Red Sox outfielder Masataka Yoshida is running away in the Rookie of the Year race

Boston Red Sox v Philadelphia Phillies
Boston Red Sox v Philadelphia Phillies / Mitchell Leff/GettyImages

The clear favorite for the American League Rookie of the Year is a member of the Boston Red Sox, but it's not the one who many projected to be a candidate in this race. Top prospect Triston Casas has almost been an afterthought behind emerging star Masataka Yoshida.

Despite being a veteran of the Nippon Professional Baseball league in Japan, Yoshida still qualifies as a rookie since this is his debut season in Major League Baseball. While many were quick to question the financial commitment that the Red Sox made to a player who was unproven at this level, Yoshida is silencing his critics with a stellar rookie campaign.

Red Sox rookie Masataka Yoshida gets recognized for an outstanding week

On Monday, MLB named Yoshida as the AL Player of the Week. In six games to begin the month of May, Yoshida is hitting a scorching .480/.519/.800 with two home runs, two doubles and eight RBI. He's currently riding a league-high 16-game hitting streak and has multiple hits in five of his last six games.

After a slow start, as he adjusted to life in the big leagues, Yoshida caught fire. He now ranks fifth in the AL with a .321 average and sixth with a .939 OPS, both of which lead all rookies with a minimum of 50 at-bats.

The 5'8'' outfielder doesn't project to be a massive power threat but Yoshida is still second among rookies with six home runs and he's impressed with his ability to drive the ball. Yoshida ranks in the 80th percentile in Hard Hit% and the 84th percentile in Max Exit Velocity, per Baseball Savant.

Perhaps most impressive about Yoshida's approach at the plate is his uncanny eye for the strike zone, which has resulted in more walks (13) than strikeouts (11). He's in the 98th percentile in strikeout rate and we rarely see him swing and miss, ranking in the 90th percentile in Whiff% this season.

With his patience at the plate combined with his ability to put the ball in play and drive it into the gaps, Yoshida has all the tools to be an elite hitter. His bat will eventually cool off from his current pace but he's sufficiently proven that he can handle major-league pitching. If he can maintain anything close to what we've seen from him so far, Yoshida's Player of the Week award will lead to a Rookie of the Year award by the end of the season. He's now listed as the betting favorite to win the ROY, according to DraftKings Sportsbook.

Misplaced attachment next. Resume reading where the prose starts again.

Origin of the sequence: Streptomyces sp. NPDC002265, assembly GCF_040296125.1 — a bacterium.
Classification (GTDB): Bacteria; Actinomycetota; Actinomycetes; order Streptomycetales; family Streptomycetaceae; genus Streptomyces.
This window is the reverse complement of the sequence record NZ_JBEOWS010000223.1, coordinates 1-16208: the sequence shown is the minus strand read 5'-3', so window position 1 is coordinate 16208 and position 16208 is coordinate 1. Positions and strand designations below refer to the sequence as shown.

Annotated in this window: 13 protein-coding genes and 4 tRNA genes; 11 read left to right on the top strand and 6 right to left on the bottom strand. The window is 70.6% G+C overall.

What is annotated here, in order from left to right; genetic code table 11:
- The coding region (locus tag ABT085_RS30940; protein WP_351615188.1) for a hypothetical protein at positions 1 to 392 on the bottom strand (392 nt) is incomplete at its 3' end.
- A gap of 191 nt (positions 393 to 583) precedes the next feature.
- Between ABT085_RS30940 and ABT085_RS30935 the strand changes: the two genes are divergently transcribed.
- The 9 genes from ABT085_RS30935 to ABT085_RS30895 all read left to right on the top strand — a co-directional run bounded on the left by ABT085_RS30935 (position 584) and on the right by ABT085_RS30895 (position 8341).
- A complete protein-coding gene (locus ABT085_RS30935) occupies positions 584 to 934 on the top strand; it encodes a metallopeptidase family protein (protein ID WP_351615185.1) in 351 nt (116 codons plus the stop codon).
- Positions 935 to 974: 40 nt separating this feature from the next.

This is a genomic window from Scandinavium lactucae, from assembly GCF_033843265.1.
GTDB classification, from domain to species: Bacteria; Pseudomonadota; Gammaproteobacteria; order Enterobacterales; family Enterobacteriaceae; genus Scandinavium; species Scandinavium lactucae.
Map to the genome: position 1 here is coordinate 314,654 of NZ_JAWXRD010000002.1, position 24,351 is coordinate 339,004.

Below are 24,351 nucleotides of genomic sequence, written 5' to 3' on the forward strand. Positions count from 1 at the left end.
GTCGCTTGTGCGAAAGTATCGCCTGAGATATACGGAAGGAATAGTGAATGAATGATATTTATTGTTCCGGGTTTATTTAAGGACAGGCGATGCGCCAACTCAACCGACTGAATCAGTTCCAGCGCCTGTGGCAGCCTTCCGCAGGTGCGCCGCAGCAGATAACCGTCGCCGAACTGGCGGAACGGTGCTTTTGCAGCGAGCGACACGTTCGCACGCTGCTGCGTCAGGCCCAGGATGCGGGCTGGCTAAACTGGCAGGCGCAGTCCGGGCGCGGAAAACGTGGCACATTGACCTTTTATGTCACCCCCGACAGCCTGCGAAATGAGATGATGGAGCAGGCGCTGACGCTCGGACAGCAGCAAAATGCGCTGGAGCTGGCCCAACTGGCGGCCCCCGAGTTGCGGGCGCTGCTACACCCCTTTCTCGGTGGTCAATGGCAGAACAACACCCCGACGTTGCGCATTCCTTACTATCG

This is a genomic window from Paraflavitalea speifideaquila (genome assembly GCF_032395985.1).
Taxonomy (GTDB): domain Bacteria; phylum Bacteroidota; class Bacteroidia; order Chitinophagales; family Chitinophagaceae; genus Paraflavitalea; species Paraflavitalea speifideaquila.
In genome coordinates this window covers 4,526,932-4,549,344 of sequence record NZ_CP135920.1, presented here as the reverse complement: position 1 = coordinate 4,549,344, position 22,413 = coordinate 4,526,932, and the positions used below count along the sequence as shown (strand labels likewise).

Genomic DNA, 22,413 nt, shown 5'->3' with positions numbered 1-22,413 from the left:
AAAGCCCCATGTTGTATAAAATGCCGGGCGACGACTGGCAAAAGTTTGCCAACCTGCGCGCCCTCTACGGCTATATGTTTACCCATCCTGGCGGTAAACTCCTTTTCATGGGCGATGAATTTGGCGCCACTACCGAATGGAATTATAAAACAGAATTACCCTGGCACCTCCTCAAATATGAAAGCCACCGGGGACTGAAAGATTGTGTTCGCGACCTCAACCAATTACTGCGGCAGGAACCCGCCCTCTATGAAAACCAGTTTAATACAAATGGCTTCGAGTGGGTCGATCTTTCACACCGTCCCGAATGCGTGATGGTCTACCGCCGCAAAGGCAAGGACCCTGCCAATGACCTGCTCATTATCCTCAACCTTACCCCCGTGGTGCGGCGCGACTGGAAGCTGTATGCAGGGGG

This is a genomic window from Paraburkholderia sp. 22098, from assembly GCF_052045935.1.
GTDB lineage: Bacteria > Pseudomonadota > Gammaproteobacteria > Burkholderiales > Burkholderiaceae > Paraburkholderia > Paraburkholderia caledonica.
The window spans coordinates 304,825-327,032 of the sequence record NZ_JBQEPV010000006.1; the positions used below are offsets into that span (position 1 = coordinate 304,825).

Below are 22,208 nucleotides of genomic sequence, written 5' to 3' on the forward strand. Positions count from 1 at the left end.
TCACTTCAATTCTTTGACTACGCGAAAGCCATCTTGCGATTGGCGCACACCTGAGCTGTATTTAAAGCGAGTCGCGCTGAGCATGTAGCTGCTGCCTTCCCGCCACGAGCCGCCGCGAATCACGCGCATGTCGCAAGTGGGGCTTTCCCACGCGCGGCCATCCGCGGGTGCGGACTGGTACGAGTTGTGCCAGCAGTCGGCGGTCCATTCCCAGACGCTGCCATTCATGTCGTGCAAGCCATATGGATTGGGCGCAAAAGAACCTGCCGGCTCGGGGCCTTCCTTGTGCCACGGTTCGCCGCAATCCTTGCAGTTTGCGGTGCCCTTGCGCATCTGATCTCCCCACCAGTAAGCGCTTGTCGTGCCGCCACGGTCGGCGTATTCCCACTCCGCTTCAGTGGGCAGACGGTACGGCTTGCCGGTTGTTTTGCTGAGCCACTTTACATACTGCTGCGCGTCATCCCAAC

While Yoshida is doing everything possible to earn the honor, it helps that the competition has been underwhelming in the early going. This rookie class was littered with top prospects but the pre-season darlings expected to compete for the ROY have yet to break out.

Baltimore Orioles infielder Gunner Henderson has been drawing walks at a healthy clip but he's sporting a woeful .174 batting average and .304 slugging percentage. New York Yankees shortstop Anthony Volpe has his batting average barely above the Mendoza Line and hasn't shown much power. Henderson ranks eighth among AL rookies with 50+ at-bats with a .643 OPS while Volpe is right behind him with a .627 OPS. Texas Rangers third baseman Josh Jung leads the rookie class with eight home runs but his mediocre batting average and reluctance to take a walk have left him with a sub-.300 OBP.

Then there is Casas, who was widely considered to be among the top Red Sox prospects entering the season. While he's shown flashes of the prolific power he's projected for and has collected four home runs this year, Casas is hitting a pitiful .163 with a .621 OPS. His keen batting eye has led to plenty of walks but he's striking out at an alarming rate (27.7 K%) that was unexpected from a hitter with his reputation.

These hitters were all top prospects for a reason, so they will undoubtedly make the proper adjustments and go on to have successful careers. However, it would be a tall task to expect them to recover in time to catch Yoshida in the ROY race considering the canyon-sized gap he's already created.

Yoshida's strongest competition for the ROY comes from the pitching side. Houston's Hunter Brown is 3-1 with a 3.23 ERA and leads AL rookies with 39 innings pitched. Oakland's Mason Miller is 0-2 but his record is the result of starting for the lowly A's. He owns a 3.38 ERA, 0.98 WHIP and has struck out 22 batters with only seven walks in 21 1/3 innings.

The young starters are making their own case to be in this race but Yoshida remains the clear frontrunner. If he keeps performing at anything close to this level, we'll be looking at Yoshida as one of the best hitters in the league rather than merely the best rookie.

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